Reading EEPROM – Obtaining the GE Concord Express Installer Code

One of the more frustrating things for me is when someone, or some company, attempts to control me. Typically having the desire for less responsibility, I have no desire to control individuals in this way. Recently, I started looking into what moving my alarm system to a new monitoring service would entail. The primary goal included eliminating the dependence on a landline and getting the flexibility to do reconfigurations myself. I own the alarm system and I felt like I should be able to make those changes.

Upon investigation, I found that my alarm system was a bit challenging to reset the installer code. Searching the Internet yielded several options to try–1234, 9876, 4112 and 6112. Unfortunately, none of those worked for my system and a call to my current alarm service company was met with, “We don’t provide those, we want to protect you from

making accidental changes.” They eventually agreed to try to change the code to another value  and called me back a few times. Eventually, their remote effort fizzled out, but I’m

sure they would’ve changed them with an on-site visit and a $75 service fee.

A few searches on the internet suggested copying EEPROMs or analyzing them. I fo

und that my unit used a MIC24LC64 chip and started researching ways to read it.

Disclaimer: Use this process at your own list. It worked for me, but I practiced the process on a separate alarm panel that had no value. Removal of and reading of the EEPROM may result in a damaged chip or loss of configuration if it is not done properly.

EEPROM Reader and Software


For me, the biggest challenge was getting an EEPROM reader working with my computer. The EEPROM reader that I purchased is a “SMAKN® USB Port 24CXX EEPROM Programmer Reader Writer to 24C1024 for XP VISTA WIN7” that I picked up from Amazon for roughly $10. It is cheap and also lacking documentation and software. Getting the software working and reading an EEPROM was a bit of a challenge. My first recommendation is watching this video from YouTube.

YouTube — USB EEPROM Programmer and CH341A **DOWNLOAD LINKS

As I was looking for the software for this reader I was inundated with links to questionable sites. So it might make sense to do this a computer that doesn’t have personal information and can be easily wiped. After following the YouTube video above, I was able to get the application to work in English and show “Connected”. Even at that point, I was unable to get it to properly read the EEPROM and all the registered showed FF.

Chip Orientation Matters

In the video, Kris calls into question the orientation of the chip. Typically, the handle on a ZIF socket is used to locate PIN 1. There is also often a square footprint on the solder joint at PIN 1. This aligned with what Kris mentioned in the video but did not seem to work wit my MIC24LC64. Additionally, the positioning in the application did not work either. I actually believed that my reader might be bad.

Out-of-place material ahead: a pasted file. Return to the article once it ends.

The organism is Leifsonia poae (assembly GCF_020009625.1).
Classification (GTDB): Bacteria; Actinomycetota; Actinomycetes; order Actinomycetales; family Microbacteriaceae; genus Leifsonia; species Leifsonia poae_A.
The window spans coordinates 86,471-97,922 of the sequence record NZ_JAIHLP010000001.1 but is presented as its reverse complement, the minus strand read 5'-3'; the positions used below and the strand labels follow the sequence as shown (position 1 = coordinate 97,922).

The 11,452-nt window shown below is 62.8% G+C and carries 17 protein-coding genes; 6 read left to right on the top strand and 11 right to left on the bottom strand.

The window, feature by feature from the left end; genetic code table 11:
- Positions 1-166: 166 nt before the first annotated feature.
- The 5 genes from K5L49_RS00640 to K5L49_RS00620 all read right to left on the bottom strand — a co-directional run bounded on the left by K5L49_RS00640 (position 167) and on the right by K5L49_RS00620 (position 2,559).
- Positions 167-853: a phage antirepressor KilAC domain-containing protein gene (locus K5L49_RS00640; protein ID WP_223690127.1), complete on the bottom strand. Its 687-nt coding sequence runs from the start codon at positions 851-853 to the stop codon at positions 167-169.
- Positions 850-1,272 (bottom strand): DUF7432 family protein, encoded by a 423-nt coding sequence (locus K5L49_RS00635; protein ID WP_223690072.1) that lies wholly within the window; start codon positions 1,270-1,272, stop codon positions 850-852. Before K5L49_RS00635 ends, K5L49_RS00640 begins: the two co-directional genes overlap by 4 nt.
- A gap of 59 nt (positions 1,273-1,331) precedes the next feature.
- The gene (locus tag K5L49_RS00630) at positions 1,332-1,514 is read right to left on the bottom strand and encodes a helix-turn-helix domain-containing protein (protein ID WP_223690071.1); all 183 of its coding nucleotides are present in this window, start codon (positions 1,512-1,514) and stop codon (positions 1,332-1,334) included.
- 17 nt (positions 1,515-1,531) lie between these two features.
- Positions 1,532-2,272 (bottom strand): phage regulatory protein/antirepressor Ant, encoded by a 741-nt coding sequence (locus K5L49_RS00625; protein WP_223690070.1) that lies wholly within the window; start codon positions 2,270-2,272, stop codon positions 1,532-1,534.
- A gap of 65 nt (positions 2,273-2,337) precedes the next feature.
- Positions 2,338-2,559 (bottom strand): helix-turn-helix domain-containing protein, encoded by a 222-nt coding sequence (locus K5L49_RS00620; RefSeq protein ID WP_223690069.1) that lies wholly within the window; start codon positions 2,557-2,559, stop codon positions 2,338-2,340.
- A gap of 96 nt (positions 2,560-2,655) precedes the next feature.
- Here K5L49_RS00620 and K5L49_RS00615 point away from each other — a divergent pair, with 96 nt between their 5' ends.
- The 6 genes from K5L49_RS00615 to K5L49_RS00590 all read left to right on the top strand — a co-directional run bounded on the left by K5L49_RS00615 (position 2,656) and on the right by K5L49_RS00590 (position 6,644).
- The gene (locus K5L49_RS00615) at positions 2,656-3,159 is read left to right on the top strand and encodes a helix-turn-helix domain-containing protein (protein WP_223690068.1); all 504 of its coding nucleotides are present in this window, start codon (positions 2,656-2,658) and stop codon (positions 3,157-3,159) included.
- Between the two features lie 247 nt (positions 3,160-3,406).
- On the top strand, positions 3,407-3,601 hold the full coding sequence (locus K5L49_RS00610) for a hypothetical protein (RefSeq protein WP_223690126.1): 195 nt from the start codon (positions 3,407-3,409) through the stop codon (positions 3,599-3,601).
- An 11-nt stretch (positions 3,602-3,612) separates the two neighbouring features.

Ultimately, I tried both possible positions on the other end of the socket. With PIN 1 in the middle, the chip was instantly VERY hot (and I assumed I had ruined it). After I turned it around, placing my chip’s PIN 1 (note the notch in one end of the chip–the end with pin 1)  in the socket’s PIN 16, I was able to read data it with the CH341 application.


Not knowing what to look for, I had preprogrammed a series of numbers as the installer code on a test unit.  I was unsure whether the manufacturer used an ASCII translation or some other method of encoding the number sequence.  What I found was that the sequence existed at ‘000001900E-0F’ and was visible in the HEX section of the software. In other words, each number was encoded into a sequencial 4-bit nibble. To test my theory, I reinstalled the EEPROM into the surrogate system and changed it. Sure enough, the change was represented properly when I re-read the output.

Below is a graphic showing a default installer code (4321) and a default master code (1234).

Reading My Main Alarm’s Installer Code

At this point, I decided to pop the chip from my home alarm system and read it. A numeric sequence also appeared at the same location. I reinserted the chip into the panel and powered it back up. Testing the installer code by entering ‘8 – CODE – 00’ revealed that I could now access the System Programming Menu.


I spent far more time reverse engineering my alarm system than the value if I’d paid the company to come out and reset it to a code they could provide to me. However, there is a great satisfaction for me when I learn something from the task at hand. I do think it is also worth mentioning that this code can be used to arm and disarm a system. Operating under the assumption that many alarm companies use a common installer code across all customers, this code may be known by all of the technicians. That’s a bit scary IMO.

Disclaimer: This article includes the independent thoughts, opinions, commentary or technical detail of Paul Stewart. This may or may does not reflect the position of past, present or future employers.

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About Paul Stewart, CCIE 26009 (Security)

Paul is a Network and Security Engineer, Trainer and Blogger who enjoys understanding how things really work. With over 15 years of experience in the technology industry, Paul has helped many organizations build, maintain and secure their networks and systems.
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